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Bullet, Collision, Block

  1. Jan 31, 2009 #1
    1. The problem statement, all variables and given/known data

    A wooden block of mass M resting on a frictionless horizontal surface is attached to a rigid rod of length l and of negligible mass. The rod is pivoted at the other end. A bullet of mass m traveling parallel to the horizontal surface and perpendicular to the rod with speed v hits the block and becomes embedded in it.

    What fraction of the original kinetic energy is list in the collision?

    2. Relevant equations

    KE = 1/2 m v^2
    L = cross(r,p)

    3. The attempt at a solution

    The only way I can think of doing this problem is using linear momentum conservation.
    Say if pi = m*v, pf = (m+M)v'
    v' = v * m / (M+m)

    final / initial Kinetic Energy = m / (M+m)

    Unfortunately, the answer is M/(M+m).

    I believe that I should be using conservation of angular momentum. According to part a of this problem (not stated) the angular momentum of the bullet+block = mvl.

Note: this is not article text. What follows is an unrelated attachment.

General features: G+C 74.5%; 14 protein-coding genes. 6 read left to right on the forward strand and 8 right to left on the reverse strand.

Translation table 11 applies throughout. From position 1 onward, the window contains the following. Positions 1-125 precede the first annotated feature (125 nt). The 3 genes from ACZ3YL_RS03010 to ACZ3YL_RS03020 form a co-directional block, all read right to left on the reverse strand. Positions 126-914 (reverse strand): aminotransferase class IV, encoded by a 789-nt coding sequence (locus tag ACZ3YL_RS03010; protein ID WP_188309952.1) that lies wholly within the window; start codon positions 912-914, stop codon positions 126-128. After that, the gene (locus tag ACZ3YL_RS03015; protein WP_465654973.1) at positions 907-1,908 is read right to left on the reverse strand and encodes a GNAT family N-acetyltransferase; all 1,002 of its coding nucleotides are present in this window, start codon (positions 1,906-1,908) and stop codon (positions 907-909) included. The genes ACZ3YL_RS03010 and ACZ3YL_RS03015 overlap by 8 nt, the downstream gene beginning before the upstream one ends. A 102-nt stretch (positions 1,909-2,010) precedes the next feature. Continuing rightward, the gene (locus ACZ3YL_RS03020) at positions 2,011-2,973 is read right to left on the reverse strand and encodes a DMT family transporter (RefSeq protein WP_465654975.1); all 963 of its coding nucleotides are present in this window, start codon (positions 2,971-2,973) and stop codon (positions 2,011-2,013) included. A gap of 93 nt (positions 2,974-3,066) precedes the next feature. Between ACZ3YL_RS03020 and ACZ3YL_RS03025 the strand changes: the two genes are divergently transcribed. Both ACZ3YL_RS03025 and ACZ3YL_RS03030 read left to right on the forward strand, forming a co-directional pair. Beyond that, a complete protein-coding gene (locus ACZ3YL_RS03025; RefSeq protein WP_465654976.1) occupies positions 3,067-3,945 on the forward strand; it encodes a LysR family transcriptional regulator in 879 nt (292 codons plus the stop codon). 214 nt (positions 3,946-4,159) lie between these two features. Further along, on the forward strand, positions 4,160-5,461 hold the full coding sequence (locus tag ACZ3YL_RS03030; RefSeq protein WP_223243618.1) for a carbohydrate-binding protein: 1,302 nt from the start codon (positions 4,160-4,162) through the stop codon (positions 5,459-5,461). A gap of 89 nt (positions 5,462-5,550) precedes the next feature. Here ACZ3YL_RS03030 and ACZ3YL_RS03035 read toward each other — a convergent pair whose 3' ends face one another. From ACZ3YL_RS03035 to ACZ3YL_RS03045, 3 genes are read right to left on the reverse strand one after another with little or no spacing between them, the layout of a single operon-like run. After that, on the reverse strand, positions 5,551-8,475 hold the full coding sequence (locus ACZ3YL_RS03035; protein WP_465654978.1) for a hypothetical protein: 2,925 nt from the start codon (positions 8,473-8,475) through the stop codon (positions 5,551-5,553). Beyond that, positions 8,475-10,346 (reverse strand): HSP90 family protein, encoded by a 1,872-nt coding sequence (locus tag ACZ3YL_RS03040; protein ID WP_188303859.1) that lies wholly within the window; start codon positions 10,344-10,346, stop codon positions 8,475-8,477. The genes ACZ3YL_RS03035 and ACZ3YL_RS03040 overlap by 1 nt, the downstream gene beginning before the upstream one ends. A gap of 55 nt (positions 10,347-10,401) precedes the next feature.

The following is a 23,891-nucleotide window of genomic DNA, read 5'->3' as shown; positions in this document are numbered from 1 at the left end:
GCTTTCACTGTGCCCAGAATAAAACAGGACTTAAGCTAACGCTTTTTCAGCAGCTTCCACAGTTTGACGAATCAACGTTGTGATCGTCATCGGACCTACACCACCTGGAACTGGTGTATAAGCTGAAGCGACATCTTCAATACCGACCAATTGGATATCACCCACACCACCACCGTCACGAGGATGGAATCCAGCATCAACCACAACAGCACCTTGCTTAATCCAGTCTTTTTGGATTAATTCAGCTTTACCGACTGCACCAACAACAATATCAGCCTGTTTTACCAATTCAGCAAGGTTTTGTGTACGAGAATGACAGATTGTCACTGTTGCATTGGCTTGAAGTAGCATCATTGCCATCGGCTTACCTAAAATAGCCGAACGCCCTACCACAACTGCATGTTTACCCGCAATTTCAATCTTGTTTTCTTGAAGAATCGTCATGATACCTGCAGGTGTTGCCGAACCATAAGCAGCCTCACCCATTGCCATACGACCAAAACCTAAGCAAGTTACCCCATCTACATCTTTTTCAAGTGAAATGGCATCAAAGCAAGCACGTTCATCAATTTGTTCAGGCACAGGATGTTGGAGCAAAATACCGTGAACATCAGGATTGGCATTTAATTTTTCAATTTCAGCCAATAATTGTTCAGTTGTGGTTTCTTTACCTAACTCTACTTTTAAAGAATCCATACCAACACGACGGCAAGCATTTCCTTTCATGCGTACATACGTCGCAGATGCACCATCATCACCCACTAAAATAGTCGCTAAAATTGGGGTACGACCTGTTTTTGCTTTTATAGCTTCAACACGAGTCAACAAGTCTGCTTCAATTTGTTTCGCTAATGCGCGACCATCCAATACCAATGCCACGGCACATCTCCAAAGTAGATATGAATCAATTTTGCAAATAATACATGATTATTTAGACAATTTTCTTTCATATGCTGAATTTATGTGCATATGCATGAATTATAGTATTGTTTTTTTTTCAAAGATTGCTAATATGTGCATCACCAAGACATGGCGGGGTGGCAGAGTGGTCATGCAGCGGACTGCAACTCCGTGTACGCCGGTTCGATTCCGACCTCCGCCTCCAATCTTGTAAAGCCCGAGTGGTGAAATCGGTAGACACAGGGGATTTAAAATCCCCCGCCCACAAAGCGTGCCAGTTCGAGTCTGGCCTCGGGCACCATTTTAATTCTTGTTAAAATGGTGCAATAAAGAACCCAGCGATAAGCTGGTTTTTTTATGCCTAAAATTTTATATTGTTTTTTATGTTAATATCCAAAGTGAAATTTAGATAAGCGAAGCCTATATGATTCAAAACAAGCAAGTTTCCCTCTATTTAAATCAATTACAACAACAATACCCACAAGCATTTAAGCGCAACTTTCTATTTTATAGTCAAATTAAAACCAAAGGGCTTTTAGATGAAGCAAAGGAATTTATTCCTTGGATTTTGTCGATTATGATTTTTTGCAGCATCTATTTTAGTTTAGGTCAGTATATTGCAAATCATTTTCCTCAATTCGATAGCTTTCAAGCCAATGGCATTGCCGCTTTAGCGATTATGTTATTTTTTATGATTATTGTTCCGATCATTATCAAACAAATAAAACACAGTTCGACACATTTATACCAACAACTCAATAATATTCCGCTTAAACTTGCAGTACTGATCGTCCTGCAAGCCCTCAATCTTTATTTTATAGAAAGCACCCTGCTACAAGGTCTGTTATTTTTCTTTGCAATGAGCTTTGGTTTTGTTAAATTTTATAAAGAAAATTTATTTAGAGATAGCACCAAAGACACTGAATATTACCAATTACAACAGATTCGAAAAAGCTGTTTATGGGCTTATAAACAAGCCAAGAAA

If I were to use cons. of angular momentum, I don't really know to formulate it.
    Initial Li = 0
    Final Lf = mvl

    Does anyone have any hints?
     
  2. jcsd
  3. Jan 31, 2009 #2
    fraction lost = (init - final)/init
    =1 - m/(m+M)
    =M/(m+M)

    Read the question!

    The rod is an irrelevance, since it's massless.
    If it wasn't, you would indeed conserve angular momentum
    to solve it.
     
    Last edited: Jan 31, 2009
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